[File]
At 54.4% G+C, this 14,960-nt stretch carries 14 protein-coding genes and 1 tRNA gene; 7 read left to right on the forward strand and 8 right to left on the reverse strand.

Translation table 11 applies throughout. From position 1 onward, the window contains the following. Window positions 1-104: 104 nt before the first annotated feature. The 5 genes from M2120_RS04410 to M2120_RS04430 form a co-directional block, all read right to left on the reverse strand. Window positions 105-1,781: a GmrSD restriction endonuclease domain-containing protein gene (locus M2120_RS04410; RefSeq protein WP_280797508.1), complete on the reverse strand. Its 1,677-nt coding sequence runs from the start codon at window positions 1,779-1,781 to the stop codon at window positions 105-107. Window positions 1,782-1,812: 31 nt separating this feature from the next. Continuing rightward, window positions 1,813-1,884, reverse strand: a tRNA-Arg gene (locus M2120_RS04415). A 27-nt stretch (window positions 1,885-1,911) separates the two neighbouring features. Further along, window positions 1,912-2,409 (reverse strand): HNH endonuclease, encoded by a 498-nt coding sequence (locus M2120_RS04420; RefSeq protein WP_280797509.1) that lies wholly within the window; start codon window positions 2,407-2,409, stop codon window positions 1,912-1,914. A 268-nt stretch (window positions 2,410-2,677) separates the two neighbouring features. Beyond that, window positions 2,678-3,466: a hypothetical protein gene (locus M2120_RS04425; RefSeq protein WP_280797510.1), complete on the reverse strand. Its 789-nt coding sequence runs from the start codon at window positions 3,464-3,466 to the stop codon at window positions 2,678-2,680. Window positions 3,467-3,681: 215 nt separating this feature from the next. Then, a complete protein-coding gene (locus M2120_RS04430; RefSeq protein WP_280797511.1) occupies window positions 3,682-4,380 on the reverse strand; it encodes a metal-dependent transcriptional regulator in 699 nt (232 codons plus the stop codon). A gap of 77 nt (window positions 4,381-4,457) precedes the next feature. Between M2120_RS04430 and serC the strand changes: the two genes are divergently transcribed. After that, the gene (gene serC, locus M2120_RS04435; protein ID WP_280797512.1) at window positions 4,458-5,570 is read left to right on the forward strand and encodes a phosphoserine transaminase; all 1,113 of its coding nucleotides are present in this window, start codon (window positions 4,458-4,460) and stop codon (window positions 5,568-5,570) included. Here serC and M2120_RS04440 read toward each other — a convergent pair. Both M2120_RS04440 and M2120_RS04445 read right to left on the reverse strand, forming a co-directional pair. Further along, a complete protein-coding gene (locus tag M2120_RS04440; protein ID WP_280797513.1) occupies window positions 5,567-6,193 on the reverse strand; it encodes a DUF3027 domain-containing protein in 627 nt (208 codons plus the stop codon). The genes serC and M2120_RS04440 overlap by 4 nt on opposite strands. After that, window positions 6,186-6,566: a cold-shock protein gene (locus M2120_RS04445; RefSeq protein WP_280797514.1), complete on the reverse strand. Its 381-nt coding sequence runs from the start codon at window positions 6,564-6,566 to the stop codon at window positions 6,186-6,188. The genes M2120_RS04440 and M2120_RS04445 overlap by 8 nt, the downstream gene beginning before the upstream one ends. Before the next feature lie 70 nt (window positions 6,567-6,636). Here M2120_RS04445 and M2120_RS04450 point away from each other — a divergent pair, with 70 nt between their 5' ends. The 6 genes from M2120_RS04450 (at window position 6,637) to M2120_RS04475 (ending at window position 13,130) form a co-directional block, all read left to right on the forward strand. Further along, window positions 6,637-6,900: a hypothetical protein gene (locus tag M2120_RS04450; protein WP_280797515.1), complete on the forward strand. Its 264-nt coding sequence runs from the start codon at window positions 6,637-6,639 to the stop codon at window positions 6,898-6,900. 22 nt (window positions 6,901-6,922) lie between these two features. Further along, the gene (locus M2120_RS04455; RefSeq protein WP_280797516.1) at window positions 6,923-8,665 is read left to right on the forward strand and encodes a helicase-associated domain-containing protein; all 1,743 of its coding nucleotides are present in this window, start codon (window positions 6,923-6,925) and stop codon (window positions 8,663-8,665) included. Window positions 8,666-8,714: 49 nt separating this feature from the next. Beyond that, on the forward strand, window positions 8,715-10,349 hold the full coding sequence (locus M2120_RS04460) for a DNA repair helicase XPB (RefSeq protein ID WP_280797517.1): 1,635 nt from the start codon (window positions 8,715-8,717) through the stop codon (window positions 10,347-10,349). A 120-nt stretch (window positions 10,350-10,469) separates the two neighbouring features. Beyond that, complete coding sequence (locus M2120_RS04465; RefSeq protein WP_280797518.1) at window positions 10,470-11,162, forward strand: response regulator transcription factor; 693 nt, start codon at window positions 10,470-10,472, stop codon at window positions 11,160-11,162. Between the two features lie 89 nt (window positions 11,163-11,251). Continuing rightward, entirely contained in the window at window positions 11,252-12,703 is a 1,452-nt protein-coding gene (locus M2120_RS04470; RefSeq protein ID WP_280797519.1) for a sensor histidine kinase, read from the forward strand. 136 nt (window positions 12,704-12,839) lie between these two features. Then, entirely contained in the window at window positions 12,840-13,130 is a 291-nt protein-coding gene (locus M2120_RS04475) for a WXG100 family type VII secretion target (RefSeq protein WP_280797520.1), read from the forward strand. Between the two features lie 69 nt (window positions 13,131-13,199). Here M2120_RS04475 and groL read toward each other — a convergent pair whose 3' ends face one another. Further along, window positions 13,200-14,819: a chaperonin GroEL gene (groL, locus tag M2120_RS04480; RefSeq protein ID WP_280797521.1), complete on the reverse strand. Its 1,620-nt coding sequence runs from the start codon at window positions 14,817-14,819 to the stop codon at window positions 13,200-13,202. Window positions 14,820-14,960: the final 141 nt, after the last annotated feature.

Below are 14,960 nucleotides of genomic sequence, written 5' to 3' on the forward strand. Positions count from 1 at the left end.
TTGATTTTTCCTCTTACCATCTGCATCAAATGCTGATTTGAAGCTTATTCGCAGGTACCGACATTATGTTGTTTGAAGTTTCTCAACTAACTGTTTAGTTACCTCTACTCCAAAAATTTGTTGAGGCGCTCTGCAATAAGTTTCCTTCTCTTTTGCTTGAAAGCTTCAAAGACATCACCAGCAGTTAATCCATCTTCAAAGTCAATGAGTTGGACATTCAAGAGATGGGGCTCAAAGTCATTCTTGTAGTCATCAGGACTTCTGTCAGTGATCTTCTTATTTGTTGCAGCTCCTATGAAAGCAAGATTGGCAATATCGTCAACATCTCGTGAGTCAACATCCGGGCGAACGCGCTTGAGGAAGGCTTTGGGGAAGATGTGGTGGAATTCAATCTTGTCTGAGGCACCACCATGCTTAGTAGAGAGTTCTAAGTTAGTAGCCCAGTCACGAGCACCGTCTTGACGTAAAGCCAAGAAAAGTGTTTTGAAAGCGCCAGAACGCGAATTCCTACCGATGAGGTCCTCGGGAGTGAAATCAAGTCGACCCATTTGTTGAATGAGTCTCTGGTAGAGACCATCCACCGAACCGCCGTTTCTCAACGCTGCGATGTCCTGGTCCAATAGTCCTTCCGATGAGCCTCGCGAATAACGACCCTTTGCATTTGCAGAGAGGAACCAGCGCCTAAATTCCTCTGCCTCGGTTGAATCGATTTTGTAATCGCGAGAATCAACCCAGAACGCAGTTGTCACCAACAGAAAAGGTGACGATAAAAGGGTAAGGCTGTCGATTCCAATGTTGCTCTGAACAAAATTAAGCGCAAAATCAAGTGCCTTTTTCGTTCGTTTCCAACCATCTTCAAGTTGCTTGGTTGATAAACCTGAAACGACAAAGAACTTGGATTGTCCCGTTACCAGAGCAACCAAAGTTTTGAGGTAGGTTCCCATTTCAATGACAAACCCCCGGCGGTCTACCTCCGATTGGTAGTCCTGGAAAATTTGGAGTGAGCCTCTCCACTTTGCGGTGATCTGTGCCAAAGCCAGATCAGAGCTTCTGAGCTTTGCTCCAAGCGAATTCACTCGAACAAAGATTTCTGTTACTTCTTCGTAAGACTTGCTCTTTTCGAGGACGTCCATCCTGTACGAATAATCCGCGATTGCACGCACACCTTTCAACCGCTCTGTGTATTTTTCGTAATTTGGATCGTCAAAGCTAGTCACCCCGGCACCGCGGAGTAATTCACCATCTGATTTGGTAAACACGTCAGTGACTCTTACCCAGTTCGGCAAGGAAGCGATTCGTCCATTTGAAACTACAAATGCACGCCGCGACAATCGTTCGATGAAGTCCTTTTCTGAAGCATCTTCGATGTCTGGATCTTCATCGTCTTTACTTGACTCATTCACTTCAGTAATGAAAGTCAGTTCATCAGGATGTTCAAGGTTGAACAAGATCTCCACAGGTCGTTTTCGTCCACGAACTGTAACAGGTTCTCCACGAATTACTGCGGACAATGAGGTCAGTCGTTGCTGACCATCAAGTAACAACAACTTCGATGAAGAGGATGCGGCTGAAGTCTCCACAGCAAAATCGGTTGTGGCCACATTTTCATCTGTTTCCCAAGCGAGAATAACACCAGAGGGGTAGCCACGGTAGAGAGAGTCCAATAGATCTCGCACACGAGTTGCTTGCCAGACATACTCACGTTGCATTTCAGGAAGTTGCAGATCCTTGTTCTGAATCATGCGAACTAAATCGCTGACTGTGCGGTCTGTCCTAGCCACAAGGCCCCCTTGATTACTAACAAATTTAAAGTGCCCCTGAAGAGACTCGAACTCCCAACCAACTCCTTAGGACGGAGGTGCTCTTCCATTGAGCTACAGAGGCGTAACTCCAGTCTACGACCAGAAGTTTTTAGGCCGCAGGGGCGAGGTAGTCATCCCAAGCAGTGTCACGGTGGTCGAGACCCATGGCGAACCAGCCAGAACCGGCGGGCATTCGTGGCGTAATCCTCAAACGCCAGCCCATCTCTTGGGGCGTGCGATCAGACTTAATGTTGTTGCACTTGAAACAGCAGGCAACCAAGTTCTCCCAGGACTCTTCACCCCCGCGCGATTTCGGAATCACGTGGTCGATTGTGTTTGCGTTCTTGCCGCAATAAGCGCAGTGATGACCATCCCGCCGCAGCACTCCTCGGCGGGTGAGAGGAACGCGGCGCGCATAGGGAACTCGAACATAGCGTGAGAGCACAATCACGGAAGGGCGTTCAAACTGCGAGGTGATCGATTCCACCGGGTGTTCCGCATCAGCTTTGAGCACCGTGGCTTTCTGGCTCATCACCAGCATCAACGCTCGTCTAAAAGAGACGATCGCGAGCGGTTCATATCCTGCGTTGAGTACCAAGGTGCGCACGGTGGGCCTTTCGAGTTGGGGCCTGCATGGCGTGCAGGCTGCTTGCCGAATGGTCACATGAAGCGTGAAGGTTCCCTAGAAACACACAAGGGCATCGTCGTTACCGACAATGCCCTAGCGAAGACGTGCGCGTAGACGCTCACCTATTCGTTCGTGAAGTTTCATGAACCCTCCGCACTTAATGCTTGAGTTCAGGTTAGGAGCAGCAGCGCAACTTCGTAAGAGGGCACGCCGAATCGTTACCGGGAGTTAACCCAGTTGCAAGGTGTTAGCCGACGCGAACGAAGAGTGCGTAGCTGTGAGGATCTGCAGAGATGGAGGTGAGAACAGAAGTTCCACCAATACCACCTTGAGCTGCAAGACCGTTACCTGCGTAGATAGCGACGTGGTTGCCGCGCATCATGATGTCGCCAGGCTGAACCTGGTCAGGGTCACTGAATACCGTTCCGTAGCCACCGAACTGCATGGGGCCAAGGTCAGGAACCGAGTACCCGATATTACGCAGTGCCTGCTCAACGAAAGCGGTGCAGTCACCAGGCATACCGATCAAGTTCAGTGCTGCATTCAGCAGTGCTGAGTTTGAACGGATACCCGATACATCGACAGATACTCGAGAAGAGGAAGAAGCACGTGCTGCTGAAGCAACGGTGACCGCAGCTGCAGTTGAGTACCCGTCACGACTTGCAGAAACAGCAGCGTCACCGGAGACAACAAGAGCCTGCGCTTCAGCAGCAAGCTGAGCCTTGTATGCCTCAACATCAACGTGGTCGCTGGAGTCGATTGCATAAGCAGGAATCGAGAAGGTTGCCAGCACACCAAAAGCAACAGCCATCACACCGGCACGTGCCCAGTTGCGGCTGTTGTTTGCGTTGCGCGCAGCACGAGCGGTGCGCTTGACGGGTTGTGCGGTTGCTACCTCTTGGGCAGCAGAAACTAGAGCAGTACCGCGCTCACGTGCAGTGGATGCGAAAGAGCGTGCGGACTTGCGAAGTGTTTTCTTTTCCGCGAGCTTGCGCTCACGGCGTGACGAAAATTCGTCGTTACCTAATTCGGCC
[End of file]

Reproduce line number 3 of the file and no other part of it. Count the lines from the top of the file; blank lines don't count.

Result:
Below are 14,960 nucleotides of genomic sequence, written 5' to 3' on the forward strand. Positions count from 1 at the left end.